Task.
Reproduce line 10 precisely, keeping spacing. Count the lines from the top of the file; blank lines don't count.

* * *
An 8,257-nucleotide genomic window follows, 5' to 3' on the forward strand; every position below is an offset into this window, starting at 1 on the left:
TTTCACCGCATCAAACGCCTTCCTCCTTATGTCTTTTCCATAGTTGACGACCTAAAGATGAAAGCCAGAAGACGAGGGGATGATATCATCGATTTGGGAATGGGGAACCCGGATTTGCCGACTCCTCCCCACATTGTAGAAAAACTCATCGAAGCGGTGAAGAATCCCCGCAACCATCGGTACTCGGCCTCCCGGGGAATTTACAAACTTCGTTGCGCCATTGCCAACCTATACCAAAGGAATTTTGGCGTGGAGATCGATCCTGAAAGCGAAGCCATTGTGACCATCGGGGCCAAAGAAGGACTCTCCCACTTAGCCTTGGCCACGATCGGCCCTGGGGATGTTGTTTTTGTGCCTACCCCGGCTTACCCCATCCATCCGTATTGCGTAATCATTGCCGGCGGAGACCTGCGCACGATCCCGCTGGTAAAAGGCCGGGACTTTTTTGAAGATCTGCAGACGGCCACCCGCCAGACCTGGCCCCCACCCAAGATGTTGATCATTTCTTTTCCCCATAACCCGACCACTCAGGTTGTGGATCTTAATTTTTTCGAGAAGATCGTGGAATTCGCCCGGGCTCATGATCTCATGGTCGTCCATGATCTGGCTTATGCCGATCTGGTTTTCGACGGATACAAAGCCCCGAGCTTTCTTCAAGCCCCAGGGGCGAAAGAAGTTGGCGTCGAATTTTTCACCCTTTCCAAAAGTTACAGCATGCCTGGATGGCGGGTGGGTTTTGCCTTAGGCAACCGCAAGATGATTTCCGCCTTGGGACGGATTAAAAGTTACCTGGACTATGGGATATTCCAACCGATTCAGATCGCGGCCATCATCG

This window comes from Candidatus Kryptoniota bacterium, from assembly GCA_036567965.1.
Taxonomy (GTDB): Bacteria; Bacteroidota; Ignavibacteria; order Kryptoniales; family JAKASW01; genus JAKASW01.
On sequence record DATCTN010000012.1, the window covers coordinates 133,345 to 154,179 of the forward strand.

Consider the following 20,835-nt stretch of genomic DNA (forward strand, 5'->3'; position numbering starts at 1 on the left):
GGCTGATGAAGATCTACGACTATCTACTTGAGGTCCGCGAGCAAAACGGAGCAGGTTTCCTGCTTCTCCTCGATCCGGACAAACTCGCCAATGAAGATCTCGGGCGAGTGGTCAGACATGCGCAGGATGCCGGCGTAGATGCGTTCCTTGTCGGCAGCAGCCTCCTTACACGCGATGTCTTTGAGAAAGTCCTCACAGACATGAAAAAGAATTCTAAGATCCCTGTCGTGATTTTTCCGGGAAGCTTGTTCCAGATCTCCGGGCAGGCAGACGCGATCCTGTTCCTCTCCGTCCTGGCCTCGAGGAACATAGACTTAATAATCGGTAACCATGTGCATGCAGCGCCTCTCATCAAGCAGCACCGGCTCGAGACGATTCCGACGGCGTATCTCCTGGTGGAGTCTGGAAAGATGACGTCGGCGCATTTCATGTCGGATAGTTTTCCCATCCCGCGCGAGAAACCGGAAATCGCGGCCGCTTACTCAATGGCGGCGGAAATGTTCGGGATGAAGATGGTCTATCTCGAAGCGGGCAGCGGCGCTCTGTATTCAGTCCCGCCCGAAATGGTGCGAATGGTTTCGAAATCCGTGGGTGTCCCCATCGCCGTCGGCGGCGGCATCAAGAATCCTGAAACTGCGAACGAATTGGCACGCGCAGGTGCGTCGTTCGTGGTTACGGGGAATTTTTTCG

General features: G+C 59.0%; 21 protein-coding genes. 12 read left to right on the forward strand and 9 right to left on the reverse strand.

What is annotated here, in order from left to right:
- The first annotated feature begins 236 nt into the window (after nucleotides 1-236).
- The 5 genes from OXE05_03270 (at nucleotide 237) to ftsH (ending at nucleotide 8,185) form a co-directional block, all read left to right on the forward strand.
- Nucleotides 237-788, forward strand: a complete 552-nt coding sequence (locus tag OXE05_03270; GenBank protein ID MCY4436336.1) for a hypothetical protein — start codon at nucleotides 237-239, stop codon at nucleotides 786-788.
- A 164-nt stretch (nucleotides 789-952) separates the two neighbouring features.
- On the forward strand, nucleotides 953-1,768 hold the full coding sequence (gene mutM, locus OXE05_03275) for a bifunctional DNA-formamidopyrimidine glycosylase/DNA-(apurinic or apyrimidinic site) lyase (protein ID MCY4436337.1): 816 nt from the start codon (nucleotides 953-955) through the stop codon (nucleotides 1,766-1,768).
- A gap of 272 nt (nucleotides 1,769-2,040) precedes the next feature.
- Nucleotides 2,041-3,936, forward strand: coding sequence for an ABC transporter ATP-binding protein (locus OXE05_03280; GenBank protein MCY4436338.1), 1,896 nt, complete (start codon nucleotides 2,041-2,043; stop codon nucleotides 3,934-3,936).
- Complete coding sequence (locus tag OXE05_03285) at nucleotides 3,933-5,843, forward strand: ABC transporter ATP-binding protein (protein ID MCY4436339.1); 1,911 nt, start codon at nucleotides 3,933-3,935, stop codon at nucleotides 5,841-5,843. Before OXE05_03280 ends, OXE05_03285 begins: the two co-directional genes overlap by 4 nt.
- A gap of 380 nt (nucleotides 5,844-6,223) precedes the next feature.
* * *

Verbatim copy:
- The first annotated feature begins 236 nt into the window (after nucleotides 1-236).